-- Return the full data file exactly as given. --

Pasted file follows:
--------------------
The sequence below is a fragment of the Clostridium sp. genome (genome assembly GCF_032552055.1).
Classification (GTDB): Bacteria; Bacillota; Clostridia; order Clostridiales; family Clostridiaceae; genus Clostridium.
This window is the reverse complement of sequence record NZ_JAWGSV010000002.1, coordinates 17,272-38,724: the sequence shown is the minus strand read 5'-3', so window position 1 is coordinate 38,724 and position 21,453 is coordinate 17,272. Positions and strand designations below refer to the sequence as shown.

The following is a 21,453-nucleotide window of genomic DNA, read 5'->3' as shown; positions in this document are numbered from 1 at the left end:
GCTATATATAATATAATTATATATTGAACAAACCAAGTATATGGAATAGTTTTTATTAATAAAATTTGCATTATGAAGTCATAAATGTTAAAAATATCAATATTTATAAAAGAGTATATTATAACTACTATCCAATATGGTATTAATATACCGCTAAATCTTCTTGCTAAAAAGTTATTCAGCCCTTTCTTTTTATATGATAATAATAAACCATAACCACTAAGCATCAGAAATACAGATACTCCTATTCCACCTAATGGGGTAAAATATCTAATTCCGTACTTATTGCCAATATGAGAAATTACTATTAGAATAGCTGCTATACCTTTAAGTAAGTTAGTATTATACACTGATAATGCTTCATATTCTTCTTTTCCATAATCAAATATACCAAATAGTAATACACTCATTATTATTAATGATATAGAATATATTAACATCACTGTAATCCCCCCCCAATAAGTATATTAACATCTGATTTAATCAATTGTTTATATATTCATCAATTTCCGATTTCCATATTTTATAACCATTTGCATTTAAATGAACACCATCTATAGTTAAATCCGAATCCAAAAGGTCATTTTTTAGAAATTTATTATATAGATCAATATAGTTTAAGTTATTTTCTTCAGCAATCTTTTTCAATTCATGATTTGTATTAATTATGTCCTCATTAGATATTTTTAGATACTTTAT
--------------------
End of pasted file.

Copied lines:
The sequence below is a fragment of the Clostridium sp. genome (genome assembly GCF_032552055.1).
Classification (GTDB): Bacteria; Bacillota; Clostridia; order Clostridiales; family Clostridiaceae; genus Clostridium.
This window is the reverse complement of sequence record NZ_JAWGSV010000002.1, coordinates 17,272-38,724: the sequence shown is the minus strand read 5'-3', so window position 1 is coordinate 38,724 and position 21,453 is coordinate 17,272. Positions and strand designations below refer to the sequence as shown.

The following is a 21,453-nucleotide window of genomic DNA, read 5'->3' as shown; positions in this document are numbered from 1 at the left end:
GCTATATATAATATAATTATATATTGAACAAACCAAGTATATGGAATAGTTTTTATTAATAAAATTTGCATTATGAAGTCATAAATGTTAAAAATATCAATATTTATAAAAGAGTATATTATAACTACTATCCAATATGGTATTAATATACCGCTAAATCTTCTTGCTAAAAAGTTATTCAGCCCTTTCTTTTTATATGATAATAATAAACCATAACCACTAAGCATCAGAAATACAGATACTCCTATTCCACCTAATGGGGTAAAATATCTAATTCCGTACTTATTGCCAATATGAGAAATTACTATTAGAATAGCTGCTATACCTTTAAGTAAGTTAGTATTATACACTGATAATGCTTCATATTCTTCTTTTCCATAATCAAATATACCAAATAGTAATACACTCATTATTATTAATGATATAGAATATATTAACATCACTGTAATCCCCCCCCAATAAGTATATTAACATCTGATTTAATCAATTGTTTATATATTCATCAATTTCCGATTTCCATATTTTATAACCATTTGCATTTAAATGAACACCATCTATAGTTAAATCCGAATCCAAAAGGTCATTTTTTAGAAATTTATTATATAGATCAATATAGTTTAAGTTATTTTCTTCAGCAATCTTTTTCAATTCATGATTTGTATTAATTATGTCCTCATTAGATATTTTTAGATACTTTAT